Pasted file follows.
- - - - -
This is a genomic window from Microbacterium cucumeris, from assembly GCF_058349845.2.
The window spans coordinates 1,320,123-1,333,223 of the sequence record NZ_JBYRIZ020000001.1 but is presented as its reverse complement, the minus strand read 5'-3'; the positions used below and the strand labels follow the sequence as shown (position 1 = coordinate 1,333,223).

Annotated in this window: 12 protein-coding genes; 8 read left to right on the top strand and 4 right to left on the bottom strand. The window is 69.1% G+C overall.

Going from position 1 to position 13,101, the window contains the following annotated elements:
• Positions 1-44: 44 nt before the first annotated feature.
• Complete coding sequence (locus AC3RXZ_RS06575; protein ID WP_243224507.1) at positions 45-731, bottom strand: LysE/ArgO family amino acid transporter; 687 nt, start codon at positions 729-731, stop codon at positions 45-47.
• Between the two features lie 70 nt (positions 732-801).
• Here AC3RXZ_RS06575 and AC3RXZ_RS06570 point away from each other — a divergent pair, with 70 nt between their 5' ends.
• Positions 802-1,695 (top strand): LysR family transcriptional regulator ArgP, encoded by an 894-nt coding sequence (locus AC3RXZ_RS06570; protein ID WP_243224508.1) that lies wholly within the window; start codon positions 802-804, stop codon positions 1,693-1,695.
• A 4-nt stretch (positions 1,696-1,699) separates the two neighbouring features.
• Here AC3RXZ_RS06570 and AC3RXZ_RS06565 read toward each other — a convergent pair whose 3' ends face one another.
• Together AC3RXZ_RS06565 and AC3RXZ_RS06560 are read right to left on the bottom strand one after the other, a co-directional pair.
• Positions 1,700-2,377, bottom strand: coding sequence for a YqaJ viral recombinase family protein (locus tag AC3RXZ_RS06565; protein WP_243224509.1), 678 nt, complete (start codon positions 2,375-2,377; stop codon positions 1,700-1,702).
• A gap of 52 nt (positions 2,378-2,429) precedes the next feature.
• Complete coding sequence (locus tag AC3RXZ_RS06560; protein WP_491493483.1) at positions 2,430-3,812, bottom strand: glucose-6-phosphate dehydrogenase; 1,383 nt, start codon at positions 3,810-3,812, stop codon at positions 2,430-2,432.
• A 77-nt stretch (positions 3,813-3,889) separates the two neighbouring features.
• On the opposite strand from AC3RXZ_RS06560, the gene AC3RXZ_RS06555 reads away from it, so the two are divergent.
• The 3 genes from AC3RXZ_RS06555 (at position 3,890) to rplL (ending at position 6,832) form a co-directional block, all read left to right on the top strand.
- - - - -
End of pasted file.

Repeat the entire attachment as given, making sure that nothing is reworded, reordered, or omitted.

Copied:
This is a genomic window from Microbacterium cucumeris, from assembly GCF_058349845.2.
The window spans coordinates 1,320,123-1,333,223 of the sequence record NZ_JBYRIZ020000001.1 but is presented as its reverse complement, the minus strand read 5'-3'; the positions used below and the strand labels follow the sequence as shown (position 1 = coordinate 1,333,223).

Annotated in this window: 12 protein-coding genes; 8 read left to right on the top strand and 4 right to left on the bottom strand. The window is 69.1% G+C overall.

Going from position 1 to position 13,101, the window contains the following annotated elements:
• Positions 1-44: 44 nt before the first annotated feature.
• Complete coding sequence (locus AC3RXZ_RS06575; protein ID WP_243224507.1) at positions 45-731, bottom strand: LysE/ArgO family amino acid transporter; 687 nt, start codon at positions 729-731, stop codon at positions 45-47.
• Between the two features lie 70 nt (positions 732-801).
• Here AC3RXZ_RS06575 and AC3RXZ_RS06570 point away from each other — a divergent pair, with 70 nt between their 5' ends.
• Positions 802-1,695 (top strand): LysR family transcriptional regulator ArgP, encoded by an 894-nt coding sequence (locus AC3RXZ_RS06570; protein ID WP_243224508.1) that lies wholly within the window; start codon positions 802-804, stop codon positions 1,693-1,695.
• A 4-nt stretch (positions 1,696-1,699) separates the two neighbouring features.
• Here AC3RXZ_RS06570 and AC3RXZ_RS06565 read toward each other — a convergent pair whose 3' ends face one another.
• Together AC3RXZ_RS06565 and AC3RXZ_RS06560 are read right to left on the bottom strand one after the other, a co-directional pair.
• Positions 1,700-2,377, bottom strand: coding sequence for a YqaJ viral recombinase family protein (locus tag AC3RXZ_RS06565; protein WP_243224509.1), 678 nt, complete (start codon positions 2,375-2,377; stop codon positions 1,700-1,702).
• A gap of 52 nt (positions 2,378-2,429) precedes the next feature.
• Complete coding sequence (locus tag AC3RXZ_RS06560; protein WP_491493483.1) at positions 2,430-3,812, bottom strand: glucose-6-phosphate dehydrogenase; 1,383 nt, start codon at positions 3,810-3,812, stop codon at positions 2,430-2,432.
• A 77-nt stretch (positions 3,813-3,889) separates the two neighbouring features.
• On the opposite strand from AC3RXZ_RS06560, the gene AC3RXZ_RS06555 reads away from it, so the two are divergent.
• The 3 genes from AC3RXZ_RS06555 (at position 3,890) to rplL (ending at position 6,832) form a co-directional block, all read left to right on the top strand.